And this is how a dog looks when there is no room for him in the ATV coming home from the pond in the mud and he runs along behind (much to his disgust)

So by the time everyone went home on Monday, I was wiped out and I think Grover was as well.  We were both a little off at agility class on Tuesday night, but we should recover soon.  

Here are a couple shots from around the farm this morning.


Wednesday, August 27, 2014

End of Summer Busy-ness

The timber harvesting should be coming to an end soon.  Some very large oaks and an ash were cut this week, a couple exceeding 3' in diameter.

I feel badly that Grover seems to be hogging the spotlight anymore.  Rowdy is still along with us all the time, he is just not as agile as he used to be.  He had an acunpuncture session last week, which did seem to help a good bit for a few days.  We will try it again for a few sessions next month, but until we return from our trip to Oregon, there is just no time, which sounds bad, but the clinic is over an hour drive each way and the treatment is a good 45 minutes.  We shall see how it works out.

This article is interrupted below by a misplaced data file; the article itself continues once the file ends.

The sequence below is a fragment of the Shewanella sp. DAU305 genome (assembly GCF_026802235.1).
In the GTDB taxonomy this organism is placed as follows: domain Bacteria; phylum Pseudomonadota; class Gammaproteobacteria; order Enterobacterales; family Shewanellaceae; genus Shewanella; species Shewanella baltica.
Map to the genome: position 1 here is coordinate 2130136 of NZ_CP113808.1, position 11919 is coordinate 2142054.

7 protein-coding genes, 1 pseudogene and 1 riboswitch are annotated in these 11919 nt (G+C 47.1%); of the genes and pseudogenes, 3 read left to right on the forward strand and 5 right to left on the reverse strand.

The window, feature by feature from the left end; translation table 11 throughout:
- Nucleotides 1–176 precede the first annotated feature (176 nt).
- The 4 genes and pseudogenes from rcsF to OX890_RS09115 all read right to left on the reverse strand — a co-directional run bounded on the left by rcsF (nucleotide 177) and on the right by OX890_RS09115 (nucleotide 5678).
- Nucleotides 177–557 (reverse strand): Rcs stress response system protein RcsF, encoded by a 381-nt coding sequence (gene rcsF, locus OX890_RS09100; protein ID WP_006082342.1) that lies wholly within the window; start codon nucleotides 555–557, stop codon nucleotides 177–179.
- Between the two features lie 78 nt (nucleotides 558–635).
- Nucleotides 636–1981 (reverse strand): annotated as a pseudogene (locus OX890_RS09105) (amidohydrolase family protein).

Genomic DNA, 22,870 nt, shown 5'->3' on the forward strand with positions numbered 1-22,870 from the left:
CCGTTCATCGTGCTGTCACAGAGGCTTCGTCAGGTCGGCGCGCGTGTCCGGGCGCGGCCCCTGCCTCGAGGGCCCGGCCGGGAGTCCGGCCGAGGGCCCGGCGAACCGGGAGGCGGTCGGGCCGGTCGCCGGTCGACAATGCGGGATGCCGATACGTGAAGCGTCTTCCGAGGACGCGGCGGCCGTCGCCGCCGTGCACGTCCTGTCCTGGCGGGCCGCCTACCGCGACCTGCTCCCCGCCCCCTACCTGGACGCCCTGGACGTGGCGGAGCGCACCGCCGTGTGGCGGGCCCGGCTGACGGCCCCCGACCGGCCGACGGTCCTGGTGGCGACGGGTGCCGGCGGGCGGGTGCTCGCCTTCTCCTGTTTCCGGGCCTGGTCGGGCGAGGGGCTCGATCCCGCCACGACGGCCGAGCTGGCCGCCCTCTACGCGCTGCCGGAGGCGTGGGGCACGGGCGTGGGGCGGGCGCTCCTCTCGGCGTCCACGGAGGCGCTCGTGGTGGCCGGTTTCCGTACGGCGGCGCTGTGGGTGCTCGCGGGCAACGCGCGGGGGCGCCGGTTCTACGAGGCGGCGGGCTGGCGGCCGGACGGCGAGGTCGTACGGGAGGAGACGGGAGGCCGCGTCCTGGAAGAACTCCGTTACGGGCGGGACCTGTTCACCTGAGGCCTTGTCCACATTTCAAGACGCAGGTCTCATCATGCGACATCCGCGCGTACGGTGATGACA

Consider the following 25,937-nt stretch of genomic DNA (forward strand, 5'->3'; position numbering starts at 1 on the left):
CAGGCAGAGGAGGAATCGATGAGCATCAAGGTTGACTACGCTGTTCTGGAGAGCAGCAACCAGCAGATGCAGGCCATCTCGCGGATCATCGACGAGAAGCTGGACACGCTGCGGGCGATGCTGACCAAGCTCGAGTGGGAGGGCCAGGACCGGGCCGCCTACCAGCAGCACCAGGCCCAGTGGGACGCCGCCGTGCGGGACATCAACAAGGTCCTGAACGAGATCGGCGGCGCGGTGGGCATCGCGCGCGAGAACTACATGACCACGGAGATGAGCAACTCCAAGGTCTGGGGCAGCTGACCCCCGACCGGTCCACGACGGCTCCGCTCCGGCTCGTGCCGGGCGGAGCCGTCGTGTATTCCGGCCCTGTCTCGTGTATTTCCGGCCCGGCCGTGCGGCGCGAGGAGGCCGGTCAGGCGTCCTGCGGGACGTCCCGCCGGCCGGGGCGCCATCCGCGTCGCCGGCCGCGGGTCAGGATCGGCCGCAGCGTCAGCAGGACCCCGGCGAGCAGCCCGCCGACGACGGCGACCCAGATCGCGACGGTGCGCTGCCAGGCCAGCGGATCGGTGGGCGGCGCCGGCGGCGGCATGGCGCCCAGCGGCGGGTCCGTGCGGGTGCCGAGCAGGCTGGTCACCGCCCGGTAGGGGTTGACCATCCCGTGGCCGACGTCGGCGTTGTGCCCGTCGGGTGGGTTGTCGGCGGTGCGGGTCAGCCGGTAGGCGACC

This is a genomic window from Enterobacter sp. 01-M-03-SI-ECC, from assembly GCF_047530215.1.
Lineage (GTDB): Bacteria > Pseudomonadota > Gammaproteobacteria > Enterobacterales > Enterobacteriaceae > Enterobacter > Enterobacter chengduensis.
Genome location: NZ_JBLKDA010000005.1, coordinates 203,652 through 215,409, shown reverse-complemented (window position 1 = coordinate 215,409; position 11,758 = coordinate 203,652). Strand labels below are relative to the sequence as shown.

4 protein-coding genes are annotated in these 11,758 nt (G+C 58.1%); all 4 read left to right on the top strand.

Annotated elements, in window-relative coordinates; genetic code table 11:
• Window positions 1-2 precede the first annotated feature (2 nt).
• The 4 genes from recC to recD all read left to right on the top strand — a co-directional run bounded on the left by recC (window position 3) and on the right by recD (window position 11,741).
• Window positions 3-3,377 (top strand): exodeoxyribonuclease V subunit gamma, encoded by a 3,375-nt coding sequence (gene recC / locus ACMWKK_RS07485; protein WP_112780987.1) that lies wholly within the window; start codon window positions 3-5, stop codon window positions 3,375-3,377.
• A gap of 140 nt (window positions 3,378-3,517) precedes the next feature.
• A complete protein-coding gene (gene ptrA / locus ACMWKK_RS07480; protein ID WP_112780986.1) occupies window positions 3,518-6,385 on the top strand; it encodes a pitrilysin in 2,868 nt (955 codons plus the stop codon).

This will be a brief post.  I have so much going on and not nearly enough time for all of it.  I am getting ready for lots of house guests this weekend.  This will be our 17th Labor Day weekend on the farm and for every one of those weekends we have had a number of my family members come to stay.  It is a highlight of the summer and of the year.  On Saturday we also invite the neighbors and friends and acquaintances to come over for a cookout.  We never know who will show up.  This year is  kind of hard because I have always loved having my niece and nephews here and they are now living in the Phoenix area and well, the drive is a bit long.  However, my older niece (other brother's daughter) who was with us on the first ever Labor Day, plans to be here with her husband and their 5 week old baby boy, Blake.  The newest generation continues the tradition!  I look forward to seeing him getting muddy and wet and dirty and exhausted in the next several years. 

My tomatoes are really just beginning to come ripe.  It is so late.  But is has been a cool summer.  I actually purchased a half bushel of roma tomatoes last week and canned 7 quarts.  The rest of them are being added to some of our own tomatoes and going into a progressive tomato sauce that is in the fridge right now.  Not sure when it will get canned.  Friday?  Monday?  

Otherwise, I put a coat of Kilz on the ceiling and walls  of the guest house living room this week.  Ugh, I used the oil based stuff to cover soot discoloration and it was no fun.  I still have paint speckles all over me.  Mom is supposed to arrive today and work on getting that room painted before the weekend.